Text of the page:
Music, Memory and Emotion
Brain imaging confirms the power of music to bring back memories
We all know the feeling: a golden oldie comes on the radio and suddenly we're transported back to a memorable high school dance, or to that perfect afternoon on the beach with friends. But what is it about music that can evoke such vivid memories?
By mapping the brain activity of a group of subjects while they listened to music, a researcher at the University of California, Davis, now thinks he has the answer: the region of the brain where memories of our past are stored and retrieved also serves as a hub that links familiar music, memories and emotion.
The discovery may help to explain why music can elicit such strong responses from people with Alzheimer's disease, said the study's author, Petr Janata, associate professor of psychology at the UC Davis Center for Mind and Brain. The "hub" is located in the medial prefrontal cortex region, one of the last areas of the brain to atrophy over the course of the disease.
"What seems to happen is that a piece of familiar music serves as a soundtrack for a mental movie that starts playing in our head. It calls back memories of a particular person or place, and you might all of a sudden see that person's face in your mind's eye," Janata said. "Now we can see the association between those two things—the music and the memories."
Janata's latest study, "The Neural Architecture of Music-Evoked Autobiographical Memories," was published in a recent issue of the journal Cerebral Cortex. Some of his earlier work also documented that music serves as a potent trigger for retrieving memories.
Two experiments help solve the mystery
In order to learn more about the mechanism behind this phenomenon, Janata had subjects listen to excerpts of 30 different tunes through headphones while he recorded their brain activity with an MRI. To assure the best chance that they would associate at least some of the tunes with memories from their past, he chose songs randomly from "top 100" charts from years when each subject would have been 8 to 18 years old.
After each excerpt, subjects responded to questions about the tune, including whether it was associated with any particular incident, episode or memory. Immediately following the MRI session, they completed a survey about the content and vividness of the memories that each familiar tune had elicited.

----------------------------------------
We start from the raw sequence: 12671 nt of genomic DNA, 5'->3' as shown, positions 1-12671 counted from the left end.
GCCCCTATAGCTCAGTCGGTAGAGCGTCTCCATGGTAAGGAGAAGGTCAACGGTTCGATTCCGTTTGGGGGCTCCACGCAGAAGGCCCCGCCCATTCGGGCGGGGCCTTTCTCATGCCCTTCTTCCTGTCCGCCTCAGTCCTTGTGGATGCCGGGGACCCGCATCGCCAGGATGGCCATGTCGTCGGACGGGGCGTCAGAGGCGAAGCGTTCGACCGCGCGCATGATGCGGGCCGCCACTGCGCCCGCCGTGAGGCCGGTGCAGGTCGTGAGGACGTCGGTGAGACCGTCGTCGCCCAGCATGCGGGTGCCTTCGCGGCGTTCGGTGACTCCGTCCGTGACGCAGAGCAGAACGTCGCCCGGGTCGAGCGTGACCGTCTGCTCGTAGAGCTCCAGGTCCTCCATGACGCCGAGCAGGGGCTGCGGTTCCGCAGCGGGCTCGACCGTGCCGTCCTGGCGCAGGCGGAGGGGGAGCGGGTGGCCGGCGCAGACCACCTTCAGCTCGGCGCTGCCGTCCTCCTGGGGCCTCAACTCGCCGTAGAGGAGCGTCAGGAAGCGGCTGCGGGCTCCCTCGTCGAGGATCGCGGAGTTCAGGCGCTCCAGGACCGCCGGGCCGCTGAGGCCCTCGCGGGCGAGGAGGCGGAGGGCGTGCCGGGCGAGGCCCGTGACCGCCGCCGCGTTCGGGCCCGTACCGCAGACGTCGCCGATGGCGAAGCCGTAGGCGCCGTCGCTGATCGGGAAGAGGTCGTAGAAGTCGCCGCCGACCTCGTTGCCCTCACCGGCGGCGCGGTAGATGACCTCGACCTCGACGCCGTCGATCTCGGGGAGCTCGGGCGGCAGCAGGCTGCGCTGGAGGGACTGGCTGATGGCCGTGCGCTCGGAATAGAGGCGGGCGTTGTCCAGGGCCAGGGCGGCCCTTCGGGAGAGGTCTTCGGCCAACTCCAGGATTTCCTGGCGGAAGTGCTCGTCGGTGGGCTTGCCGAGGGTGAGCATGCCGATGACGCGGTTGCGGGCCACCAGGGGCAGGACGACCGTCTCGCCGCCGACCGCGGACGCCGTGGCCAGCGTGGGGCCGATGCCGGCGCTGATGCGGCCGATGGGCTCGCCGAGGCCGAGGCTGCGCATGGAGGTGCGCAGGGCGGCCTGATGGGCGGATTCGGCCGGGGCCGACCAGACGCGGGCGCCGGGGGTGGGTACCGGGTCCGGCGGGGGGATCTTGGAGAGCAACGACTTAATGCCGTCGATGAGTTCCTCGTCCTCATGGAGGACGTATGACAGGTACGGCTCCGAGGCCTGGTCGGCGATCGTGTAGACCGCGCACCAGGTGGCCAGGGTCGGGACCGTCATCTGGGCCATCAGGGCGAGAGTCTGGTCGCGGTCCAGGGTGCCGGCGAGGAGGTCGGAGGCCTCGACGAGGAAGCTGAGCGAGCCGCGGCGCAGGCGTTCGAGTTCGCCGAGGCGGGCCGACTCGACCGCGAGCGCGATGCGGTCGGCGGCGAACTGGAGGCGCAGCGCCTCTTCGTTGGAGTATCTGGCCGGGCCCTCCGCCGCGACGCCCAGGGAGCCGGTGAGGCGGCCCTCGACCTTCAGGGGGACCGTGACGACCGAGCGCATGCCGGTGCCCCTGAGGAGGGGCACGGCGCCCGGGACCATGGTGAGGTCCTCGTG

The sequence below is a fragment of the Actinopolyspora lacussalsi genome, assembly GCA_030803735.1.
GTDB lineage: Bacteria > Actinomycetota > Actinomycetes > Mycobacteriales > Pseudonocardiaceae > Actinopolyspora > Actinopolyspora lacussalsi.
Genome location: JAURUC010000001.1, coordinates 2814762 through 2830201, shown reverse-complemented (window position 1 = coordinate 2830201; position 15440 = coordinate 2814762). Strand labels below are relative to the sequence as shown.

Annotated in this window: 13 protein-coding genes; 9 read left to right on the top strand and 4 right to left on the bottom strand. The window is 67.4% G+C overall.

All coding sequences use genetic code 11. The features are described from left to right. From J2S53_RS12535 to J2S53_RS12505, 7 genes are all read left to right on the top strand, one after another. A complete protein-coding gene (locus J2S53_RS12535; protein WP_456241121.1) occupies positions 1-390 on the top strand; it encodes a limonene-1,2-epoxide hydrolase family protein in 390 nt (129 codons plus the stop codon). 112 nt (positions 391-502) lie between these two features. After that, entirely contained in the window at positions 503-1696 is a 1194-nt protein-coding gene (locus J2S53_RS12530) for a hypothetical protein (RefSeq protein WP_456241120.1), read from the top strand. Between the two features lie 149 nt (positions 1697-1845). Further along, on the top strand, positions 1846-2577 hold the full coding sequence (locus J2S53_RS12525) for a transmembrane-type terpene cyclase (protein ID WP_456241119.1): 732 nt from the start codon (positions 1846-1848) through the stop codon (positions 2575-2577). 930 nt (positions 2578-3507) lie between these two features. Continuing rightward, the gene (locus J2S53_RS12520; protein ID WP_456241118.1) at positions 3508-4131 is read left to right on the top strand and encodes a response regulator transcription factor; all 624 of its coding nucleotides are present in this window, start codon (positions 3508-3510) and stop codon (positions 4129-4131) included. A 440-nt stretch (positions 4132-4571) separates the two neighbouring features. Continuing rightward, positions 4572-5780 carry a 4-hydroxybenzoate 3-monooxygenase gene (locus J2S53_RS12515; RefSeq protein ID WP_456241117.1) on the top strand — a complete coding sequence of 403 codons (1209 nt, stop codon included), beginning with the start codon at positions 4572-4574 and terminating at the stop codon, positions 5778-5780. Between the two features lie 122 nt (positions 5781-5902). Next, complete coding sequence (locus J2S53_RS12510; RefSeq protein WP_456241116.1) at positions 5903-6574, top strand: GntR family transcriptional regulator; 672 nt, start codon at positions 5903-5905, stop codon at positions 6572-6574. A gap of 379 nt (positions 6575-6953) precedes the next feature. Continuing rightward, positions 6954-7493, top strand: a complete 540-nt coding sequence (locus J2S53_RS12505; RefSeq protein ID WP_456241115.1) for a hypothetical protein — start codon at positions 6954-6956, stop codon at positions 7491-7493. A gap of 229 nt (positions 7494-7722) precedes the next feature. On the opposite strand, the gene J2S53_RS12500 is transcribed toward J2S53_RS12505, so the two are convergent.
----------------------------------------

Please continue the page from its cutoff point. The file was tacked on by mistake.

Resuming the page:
The surveys revealed that tunes that were linked to the strongest, most important memories were the ones that evoked the most vivid and emotion-laden responses. And when he took a look at the brain images and compared them to these self-reported reactions, Janata discovered that the degree of importance of the memory corresponded to the amount of brain activity.
While this correlation confirmed Janata's hypothesis that this brain region links music and memory, it was another discovery that sealed his conclusion.
A lifelong music buff, Janata had earlier created a model for "mapping" the tones of a piece of music as it moves from chord to chord and into and out of major and minor keys. By making tonal maps of each musical excerpt and comparing them to their corresponding brain scans, he discovered that the brain was tracking these tonal progressions in the same region as it was experiencing the memories. And in this case, too, the stronger the autobiographical memory, the greater the "tracking" activity.
"What's cool about this is that one of the main parts of the brain that's tracking the music is the same part of the brain that's responding overall to how autobiographically important the music is," Janata said.
Because memory for autobiographically important music seems to be spared in people with Alzheimer's disease, Janata said, one of his long-term goals is to use this research to help develop music-based therapy for people with the memory loss. "Providing patients with MP3 players and customized playlists," he speculated, "could prove to be a quality-of-life improvement strategy that would be both effective and economical."
Source: University of California Davis School of Medicine and UC Davis Medical Center, Sacramento campus. The work was supported by a Templeton Advanced Research Program grant from the Metanexus Institute.
"The Healing Power of Music" in the May 2009 issue of Caring Right at Home tells more about the therapeutic benefits of music.
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